It’s interesting that those two guys in particular told you that you need to do that yourself, since they’re such totemic producers. What was your response? I didn’t know how to take it. I was kind of disappointed, honestly. In a weird way, I thought that there was this future for me where I would just have a relationship with a producer … If you do have a good relationship with a producer—and I had a great relationship with Greg Kurstin making Port of Morrow—it can go really fast, and you can get a lot done, because you have a real partner who’s there helping stuff flow.
But I wanted to make a different kind of record this time, and in speaking to Brian about it, it became apparent. “You’re going to have to do it on your own.” The stuff that I was wanting, the stuff I was talking about, was stuff that existed on my earlier records. It’s stuff that’s maybe a little bit unique to the way I approach music, or the way my brain works, or something. And it was a pain in the ass. Relearning how to be a producer, how to engineer, how to mic things and all that, was a process.
And then I just embraced it and went for it. I’m very happy I did, because I enjoy that process. It was really why [2001 Shins debut] Oh, Inverted World happened. I got new equipment, and I realized I could do okay fidelity on my own for the first time.
Chutes Too Narrow was an album that was made … the way I described it back then was, it was made under duress. You know, I had kind of a deadline, and I needed to finish the damn record. It was getting expensive, and I ended up getting Phil Ek involved to make that happen.
Wincing the Night Away came out 10 years ago this year. Looking back, does anything that stand out to you about that one? I remember being in England when it ended up on the pop charts—it was No. 2 on the regular pop charts. It was pretty spectacular. I think a lot of people were suddenly like, “Who in the hell is this band?” There were lots of people who were more industry writers, saying like, “I’ve never heard of this band, and it’s No. 2?” That was kind of a crazy moment for us, and really fun.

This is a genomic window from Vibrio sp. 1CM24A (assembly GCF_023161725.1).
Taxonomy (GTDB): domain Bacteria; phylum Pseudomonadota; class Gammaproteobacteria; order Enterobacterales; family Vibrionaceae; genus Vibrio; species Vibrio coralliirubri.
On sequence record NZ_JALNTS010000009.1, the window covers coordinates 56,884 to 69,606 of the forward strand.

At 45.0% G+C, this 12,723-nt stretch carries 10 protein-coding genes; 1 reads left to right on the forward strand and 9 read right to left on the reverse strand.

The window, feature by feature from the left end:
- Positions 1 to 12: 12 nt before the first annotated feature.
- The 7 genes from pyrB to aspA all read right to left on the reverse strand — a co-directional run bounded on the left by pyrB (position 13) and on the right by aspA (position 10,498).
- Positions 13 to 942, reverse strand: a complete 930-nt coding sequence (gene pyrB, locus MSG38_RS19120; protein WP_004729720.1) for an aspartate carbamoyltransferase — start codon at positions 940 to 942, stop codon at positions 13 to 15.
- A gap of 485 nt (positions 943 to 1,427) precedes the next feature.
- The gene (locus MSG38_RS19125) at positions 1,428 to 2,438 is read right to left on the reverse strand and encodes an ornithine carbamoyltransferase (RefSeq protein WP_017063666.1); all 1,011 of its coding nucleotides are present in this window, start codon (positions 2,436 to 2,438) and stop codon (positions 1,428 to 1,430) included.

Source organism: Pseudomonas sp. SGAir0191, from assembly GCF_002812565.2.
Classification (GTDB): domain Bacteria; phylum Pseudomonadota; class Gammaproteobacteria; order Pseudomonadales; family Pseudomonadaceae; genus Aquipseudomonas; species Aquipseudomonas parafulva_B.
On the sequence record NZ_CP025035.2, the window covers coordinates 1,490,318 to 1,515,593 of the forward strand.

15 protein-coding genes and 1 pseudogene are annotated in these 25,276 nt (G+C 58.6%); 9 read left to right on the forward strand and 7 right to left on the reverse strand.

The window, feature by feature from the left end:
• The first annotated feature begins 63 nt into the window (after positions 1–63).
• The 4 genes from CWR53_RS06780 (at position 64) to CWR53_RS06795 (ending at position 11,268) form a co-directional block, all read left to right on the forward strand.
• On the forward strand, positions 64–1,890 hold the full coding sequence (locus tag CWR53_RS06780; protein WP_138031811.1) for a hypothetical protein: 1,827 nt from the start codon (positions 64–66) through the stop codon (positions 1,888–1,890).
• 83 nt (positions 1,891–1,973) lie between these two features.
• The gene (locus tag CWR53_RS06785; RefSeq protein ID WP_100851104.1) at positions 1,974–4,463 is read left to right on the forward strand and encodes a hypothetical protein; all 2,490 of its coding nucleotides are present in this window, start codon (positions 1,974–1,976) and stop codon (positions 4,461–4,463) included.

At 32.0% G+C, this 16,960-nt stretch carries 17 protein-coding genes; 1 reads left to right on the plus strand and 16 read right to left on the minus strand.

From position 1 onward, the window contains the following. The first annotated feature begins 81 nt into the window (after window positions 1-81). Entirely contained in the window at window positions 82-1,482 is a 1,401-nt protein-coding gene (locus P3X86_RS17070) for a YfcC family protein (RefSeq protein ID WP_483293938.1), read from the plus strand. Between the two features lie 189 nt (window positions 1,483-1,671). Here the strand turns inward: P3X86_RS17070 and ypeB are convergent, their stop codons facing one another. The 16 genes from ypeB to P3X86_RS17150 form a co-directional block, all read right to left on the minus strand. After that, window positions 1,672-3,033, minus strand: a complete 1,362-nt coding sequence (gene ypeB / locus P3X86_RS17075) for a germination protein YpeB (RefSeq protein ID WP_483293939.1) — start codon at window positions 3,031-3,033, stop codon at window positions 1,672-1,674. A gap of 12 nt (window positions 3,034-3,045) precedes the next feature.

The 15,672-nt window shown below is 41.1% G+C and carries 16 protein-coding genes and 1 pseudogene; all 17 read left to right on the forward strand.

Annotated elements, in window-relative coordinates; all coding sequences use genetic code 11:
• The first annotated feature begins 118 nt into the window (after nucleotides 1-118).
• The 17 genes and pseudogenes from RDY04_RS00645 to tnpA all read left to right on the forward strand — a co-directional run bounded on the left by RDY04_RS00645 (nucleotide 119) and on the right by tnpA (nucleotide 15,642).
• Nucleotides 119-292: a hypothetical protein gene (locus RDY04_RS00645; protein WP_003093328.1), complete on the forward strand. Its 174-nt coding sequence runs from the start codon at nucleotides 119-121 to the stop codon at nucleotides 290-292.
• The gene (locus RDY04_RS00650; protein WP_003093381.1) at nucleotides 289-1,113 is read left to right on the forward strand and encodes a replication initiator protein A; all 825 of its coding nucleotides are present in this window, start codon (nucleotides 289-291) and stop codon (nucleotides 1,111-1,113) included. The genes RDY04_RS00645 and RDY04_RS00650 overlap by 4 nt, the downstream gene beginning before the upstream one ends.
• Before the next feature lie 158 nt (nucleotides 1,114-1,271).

Record labels treat you very differently when you actually sell records (laughs).
When your band charted like that, it felt like, “The underdogs are taking over. I remember thinking that it may just have been a perfect-storm moment. And I think it was; the movie Garden State was still out there in people’s minds—kids were still watching it on cable—and then we came out with a strong record.
The video for one of your new singles involves Las Vegas. “Name for You.” We’re doing a whole record of alternate takes from the record—alternate versions. They’re completely different production concepts that we went for. “Name for You” we did, and it turned out really great. I think a lot of us in the band feel like it’s better than the album version. So we did a video for that; we have Trace Lysette, the famous transgender actress, in it, and it just ended up in being freaking killer. A really good video, really homemade and fun and different. We filmed a lot of it in Vegas.
Do you have any other interesting Vegas tales or memories? I remember opening up for a band at a record store in Vegas [Balcony Lights]. My parents were married in Las Vegas, at the Chapel of the Flowers over by the Stratosphere; they were married in 1969.
They came [back] out and saw the show, and took us out to eat at the Outback. It was an early-stages tour for us. We were signed, and it was just the beginning of those heady years, those early years that we had in the old van.
The Shins with Pure Bathing Culture. June 23, 8 p.m., $20-$98. The Chelsea, 702-698-7778.